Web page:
Everyone on the right side of the spectrum embraced her efforts, they did not seek to divide.  Some even put a really good spin on the buzz (e.g., this whole thing will really give her a leg up in a Senate campaign).  But that did not stop the left from proclaiming her has having “gone rogue,”  and touting her Iowa visits.

    The fact of the matter is there is no division here.  There is a party in the midst of recalibrating itself – and given the results of the election just past, doing so quite successfully.  Various factions inside the party are jockeying for position – that is to be expected in this instance.

    The same can be said of the second story line that was bandied about this week – Mitt Romney‘s apparent erosion of support from people that backed him in 2008 – and continued efforts to drive a wedge between him and Evangelicals.  Signaling their continued movement left, Politico announced, “A big warning sign for Mitt Romney.”  The “sign” they see is that some that supported him last time have not yet committed to doing so.  Says Alana Goodman at Contentions:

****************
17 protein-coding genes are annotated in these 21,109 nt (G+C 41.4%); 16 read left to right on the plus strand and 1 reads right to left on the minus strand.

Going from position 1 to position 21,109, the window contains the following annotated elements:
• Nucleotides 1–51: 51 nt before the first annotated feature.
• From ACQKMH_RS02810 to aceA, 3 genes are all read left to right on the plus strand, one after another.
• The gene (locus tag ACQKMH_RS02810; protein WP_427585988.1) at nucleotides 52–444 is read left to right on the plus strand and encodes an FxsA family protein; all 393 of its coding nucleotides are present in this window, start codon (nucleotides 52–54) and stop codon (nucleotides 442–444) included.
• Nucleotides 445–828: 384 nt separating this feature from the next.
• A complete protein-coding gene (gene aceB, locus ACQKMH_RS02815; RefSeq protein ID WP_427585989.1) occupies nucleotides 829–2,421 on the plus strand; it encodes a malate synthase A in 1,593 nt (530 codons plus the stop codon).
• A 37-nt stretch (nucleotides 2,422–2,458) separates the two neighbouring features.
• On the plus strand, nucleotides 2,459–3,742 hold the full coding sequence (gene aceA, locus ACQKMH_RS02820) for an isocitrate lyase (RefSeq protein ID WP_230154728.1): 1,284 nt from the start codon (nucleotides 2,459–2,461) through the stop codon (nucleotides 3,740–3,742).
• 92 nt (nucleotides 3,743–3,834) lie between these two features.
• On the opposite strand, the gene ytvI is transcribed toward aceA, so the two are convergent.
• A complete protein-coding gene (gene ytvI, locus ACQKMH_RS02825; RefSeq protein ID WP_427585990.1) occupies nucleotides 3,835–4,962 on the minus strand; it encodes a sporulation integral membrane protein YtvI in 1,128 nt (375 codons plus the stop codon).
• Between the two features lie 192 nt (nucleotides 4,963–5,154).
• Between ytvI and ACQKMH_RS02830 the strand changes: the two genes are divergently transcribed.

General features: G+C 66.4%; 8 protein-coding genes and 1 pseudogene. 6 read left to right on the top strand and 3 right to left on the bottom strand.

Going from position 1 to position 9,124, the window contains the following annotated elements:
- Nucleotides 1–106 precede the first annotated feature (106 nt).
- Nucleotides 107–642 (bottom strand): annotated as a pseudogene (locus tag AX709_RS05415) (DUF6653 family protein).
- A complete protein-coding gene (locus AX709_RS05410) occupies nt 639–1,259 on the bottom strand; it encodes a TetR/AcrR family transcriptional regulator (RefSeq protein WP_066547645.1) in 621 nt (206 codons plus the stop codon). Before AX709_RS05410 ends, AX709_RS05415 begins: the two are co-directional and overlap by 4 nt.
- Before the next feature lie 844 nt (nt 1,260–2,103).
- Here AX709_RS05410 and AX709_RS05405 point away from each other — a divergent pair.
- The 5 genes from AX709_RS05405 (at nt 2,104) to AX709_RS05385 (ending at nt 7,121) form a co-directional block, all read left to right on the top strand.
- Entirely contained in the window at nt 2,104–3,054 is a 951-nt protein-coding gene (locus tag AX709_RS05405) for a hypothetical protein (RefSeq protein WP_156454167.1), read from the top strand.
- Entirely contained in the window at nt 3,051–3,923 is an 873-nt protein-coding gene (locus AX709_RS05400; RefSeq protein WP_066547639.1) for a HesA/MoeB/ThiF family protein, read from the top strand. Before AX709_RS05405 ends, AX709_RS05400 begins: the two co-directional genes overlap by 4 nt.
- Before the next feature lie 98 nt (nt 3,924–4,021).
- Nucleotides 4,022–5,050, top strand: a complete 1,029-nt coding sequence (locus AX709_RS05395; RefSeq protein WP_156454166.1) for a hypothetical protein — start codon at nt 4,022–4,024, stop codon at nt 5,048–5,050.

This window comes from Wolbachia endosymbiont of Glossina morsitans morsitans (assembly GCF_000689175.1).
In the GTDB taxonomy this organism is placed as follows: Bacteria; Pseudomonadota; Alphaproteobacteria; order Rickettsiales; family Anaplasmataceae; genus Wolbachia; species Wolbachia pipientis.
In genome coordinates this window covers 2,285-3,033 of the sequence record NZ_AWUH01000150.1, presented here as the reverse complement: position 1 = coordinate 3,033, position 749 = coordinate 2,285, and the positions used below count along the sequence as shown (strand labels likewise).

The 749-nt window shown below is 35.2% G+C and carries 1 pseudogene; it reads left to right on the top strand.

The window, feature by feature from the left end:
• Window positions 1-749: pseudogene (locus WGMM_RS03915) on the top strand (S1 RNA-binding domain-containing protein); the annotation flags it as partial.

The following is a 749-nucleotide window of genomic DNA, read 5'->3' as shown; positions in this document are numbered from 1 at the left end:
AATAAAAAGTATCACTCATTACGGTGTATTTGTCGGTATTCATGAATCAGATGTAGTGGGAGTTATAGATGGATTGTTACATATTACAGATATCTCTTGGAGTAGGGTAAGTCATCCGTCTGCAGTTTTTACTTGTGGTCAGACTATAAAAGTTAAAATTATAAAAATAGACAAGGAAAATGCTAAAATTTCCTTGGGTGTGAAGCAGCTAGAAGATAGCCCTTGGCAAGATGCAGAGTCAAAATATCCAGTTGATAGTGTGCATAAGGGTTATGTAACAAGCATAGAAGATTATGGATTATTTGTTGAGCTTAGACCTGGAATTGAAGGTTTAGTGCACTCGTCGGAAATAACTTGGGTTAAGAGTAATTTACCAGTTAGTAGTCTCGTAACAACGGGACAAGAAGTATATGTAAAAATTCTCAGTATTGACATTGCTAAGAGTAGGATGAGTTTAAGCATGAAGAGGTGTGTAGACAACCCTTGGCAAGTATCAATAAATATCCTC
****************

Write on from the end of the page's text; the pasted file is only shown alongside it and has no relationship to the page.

But it also seems a bit early to read so much into this situation. Romney hasn’t even officially announced his candidacy — and neither have most of the other potential GOP candidates — so it’s understandable that his former supporters aren’t eagerly revealing their endorsements to Politico reporters at the moment.

    You betcha – there is nothing to “commit” to at the moment.  Not to mention the fact that one of the names named in the piece – Jim DeMint – is floating trial balloons about running himself.  This all comes on the heels of Romney’s overwhelming New Hampshire straw poll victory of a couple of weeks ago, which people are also trying to discredit.   And all this comes in spite of some old Romney friends making very strong cases for him, and he is making some new and very worthy friends.

    Then there is the Marriott Board, from which Romney recently resigned, decision to drop porn from its hotel TV system.  Come on, last time Romney resigned the board as his campaign started up and no one talked about porn at all.  This is so naked an effort to make social conservatives dislike Romney as to be almost be beneath comment.  As EFM points out, making an issue of this forces the left to sound pro-porn.